• by jedidiah ( 1196 )

          Watson can be Pubmed for doctors who have to deal with obscure stuff they aren't a specialist in. It's not going to replace the specialists that actually deal with that obscure stuff on a daily basis.

          • One of the things they are wanting to do with Watson is ingest images and reports, develop some computer aided diagnostic information based on that to to make suggestions on pathologies. It will bring up a window with images of examples of diagnosed pathologies that are similar to what is on the rads workstation. Supposedly will even do boilerplate for the report based on that.

        • by ceoyoyo ( 59147 )

          IBM doesn't want to piss off their customers (radiologists buy the radiology-related equipment).

          IBM came to the hospital where my lab is to talk about their genomics platgorm, but threw in a demo of Watson assessing a patient in the ER, ordering a CT, evaluating the CT and prescribing treatment. They're playing it smart: tell the radiologists you have a great new tool to help them. Then let nature, economics, and hospital administrators take their course.

          • by gweihir ( 88907 )

            Not credible and does not match published research. Oh, sure, they are using the limitations of what is possible to do marketing by giving it a positive spin, but the limitations are real.

      • AI will do everything you can do... And do it better

    • The radiology nurses that were studying at my university were definitely people persons, if you catch my drift. They were infamous for how people person-y they were.

    • by Anonymous Coward

      Dermatologists are looking towards extinction as well.

      BTW, as a physician who spends half his day in the hospital and half in the office, I average speaking to a radiologist about once a year.

      You could replace all the radiologists (excepting interventional radiologists) in the U.S. with IBM's Watson and a dozen humans for over-reads. You don't go into radiology if you're a people person.

      From the summary:

      while leaving radiologists with more time for interacting with patients and medical staff.

      So far I have 14 years in hospital IT, and when I read "while leaving radiologists with more time for interacting with patients and medical staff", I thought well that's something no one wishes for.

    • Where I used to live, back in the 1990s radiologists were charging $250 for a quick look at a simple chest x-ray. Who knows what they are charging now. I would love to see those people replaced with something less greedy.

      • by Anonymous Coward

        I'm a radiologist. I spent 13 years in school after finishing college to obtain my degrees. I am paid $6 by Medicare to read a two view chest x-ray. Please don't post misinformation. Reimbursement rates are public and published by CMS, and your information is incorrect.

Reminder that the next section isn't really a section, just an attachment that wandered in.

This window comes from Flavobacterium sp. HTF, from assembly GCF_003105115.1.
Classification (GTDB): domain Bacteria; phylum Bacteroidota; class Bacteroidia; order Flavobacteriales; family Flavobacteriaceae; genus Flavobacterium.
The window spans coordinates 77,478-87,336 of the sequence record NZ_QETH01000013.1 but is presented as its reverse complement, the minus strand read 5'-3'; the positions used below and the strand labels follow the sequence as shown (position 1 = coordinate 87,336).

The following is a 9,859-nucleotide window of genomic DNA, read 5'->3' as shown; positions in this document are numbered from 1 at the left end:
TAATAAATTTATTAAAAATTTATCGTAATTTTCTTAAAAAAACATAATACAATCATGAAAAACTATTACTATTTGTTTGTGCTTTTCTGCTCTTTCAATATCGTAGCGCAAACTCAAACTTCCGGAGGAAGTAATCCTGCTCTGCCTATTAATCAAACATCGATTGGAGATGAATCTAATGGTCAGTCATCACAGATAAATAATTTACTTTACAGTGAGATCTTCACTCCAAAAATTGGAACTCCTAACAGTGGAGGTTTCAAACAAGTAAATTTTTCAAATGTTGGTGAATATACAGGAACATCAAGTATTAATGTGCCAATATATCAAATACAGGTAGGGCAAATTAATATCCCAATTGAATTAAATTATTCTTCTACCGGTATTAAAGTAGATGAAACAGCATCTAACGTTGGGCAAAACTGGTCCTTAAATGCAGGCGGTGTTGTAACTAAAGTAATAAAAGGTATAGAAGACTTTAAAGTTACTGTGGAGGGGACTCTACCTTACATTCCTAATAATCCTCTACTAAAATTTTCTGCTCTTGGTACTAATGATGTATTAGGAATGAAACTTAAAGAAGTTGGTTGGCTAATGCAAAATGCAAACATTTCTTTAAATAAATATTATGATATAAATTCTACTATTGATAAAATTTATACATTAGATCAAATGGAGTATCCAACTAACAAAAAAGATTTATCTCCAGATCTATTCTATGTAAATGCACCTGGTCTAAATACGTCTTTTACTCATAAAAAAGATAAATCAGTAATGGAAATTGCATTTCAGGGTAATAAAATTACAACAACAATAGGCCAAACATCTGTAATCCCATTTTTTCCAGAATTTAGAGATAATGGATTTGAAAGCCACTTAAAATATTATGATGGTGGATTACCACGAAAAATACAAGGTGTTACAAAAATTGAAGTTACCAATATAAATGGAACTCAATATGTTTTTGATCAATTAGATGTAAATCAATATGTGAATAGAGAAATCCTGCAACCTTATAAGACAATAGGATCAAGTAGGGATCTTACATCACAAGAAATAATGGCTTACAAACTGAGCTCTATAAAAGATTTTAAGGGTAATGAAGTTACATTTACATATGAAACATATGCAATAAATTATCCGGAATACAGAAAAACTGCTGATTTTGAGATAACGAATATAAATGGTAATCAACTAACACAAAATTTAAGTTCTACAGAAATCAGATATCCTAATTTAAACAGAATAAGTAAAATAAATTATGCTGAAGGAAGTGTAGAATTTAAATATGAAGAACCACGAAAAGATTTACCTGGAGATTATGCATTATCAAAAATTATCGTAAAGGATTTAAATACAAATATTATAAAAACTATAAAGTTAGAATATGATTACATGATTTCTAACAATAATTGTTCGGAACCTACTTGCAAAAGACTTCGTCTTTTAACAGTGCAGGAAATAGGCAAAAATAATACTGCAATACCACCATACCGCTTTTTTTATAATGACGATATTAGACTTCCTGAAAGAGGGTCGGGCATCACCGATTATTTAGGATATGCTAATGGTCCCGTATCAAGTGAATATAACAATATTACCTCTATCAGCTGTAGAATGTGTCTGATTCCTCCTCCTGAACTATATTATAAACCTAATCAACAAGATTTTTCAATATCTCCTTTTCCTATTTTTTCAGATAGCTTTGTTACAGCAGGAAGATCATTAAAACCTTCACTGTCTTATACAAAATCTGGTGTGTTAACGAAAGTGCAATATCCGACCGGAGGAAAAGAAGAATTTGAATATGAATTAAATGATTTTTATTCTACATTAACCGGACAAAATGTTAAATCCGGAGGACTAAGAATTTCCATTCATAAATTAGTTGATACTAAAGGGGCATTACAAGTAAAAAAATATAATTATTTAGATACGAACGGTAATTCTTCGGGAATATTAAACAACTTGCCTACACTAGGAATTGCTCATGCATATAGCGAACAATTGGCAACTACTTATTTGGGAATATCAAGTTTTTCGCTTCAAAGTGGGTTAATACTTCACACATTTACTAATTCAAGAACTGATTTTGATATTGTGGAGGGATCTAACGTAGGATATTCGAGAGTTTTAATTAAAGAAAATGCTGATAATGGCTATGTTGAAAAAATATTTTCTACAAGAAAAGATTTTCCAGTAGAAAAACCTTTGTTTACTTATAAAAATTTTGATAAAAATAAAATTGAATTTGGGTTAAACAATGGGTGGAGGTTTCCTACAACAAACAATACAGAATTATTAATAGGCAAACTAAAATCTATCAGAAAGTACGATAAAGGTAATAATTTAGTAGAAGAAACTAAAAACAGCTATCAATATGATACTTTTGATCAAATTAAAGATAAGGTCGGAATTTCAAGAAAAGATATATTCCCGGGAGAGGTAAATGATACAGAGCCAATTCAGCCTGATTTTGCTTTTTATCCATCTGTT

If you know of a job where chest x-rays are reimbursed at $250, please respond to this message so I can contact you and immediately switch jobs.

        • This is not misinformation. I don't know what the radiologist got paid, but $250 is what I was billed.

    • As an intensivist at a top 10 hospital, I'll tell you that either you are a) trolling or b) yourself, your radiologists or both are incompetent. I speak to radiologists on a daily basis... and value their opinions.

  • .. while leaving radiologists with more time for interacting with patients and medical staff.

    It will leave more time for radiologists to review additional flagged scans since that will probably make them the most money.

  • I'd at least want a second opinion.
  • by 110010001000 ( 697113 ) on Saturday July 15, 2017 @03:30PM (#54815477) Homepage Journal
    Image recognition is not AI. Sorry.
    • by gweihir ( 88907 )

      It is. Sort of. But it is weak AI (the "AI" without actual intelligence) and far, far removed from what a radiologist does.

    • by swell ( 195815 )

      "Image recognition is not AI. Sorry."

      No existing software can do image recognition yet. Some can identify a face, a dog or a common item in a picture. Most pictures are far more complex.

      The more accurate term would be 'pattern recognition'. A program may be able to quickly compare features of an image with those of millions of others and recognize common patterns. Unfortunately some images- CT scans, sonograms etc have such poor resolution that certainty is elusive.

    • by mikael ( 484 )

      For the case of cancer screening with an X-ray, they look for things like a high-density mass that shouldn't be there - a fuzzy white patch. Maybe it has gained a better blood supply and there are fuzzy white lines around it - enlarged arteries/veins. Maybe there is a cluster of small tumors nearby. But then again, those could just be fat cells. Each of those needs to be checked up.

    • by MobyDisk ( 75490 )

      Then that is another AI goalpost moved. Eventually, it won't be AI until it walks into the room, discusses philosophy, and declares its eternal love or hate for you.

  • by ErichTheRed ( 39327 ) on Saturday July 15, 2017 @03:55PM (#54815603)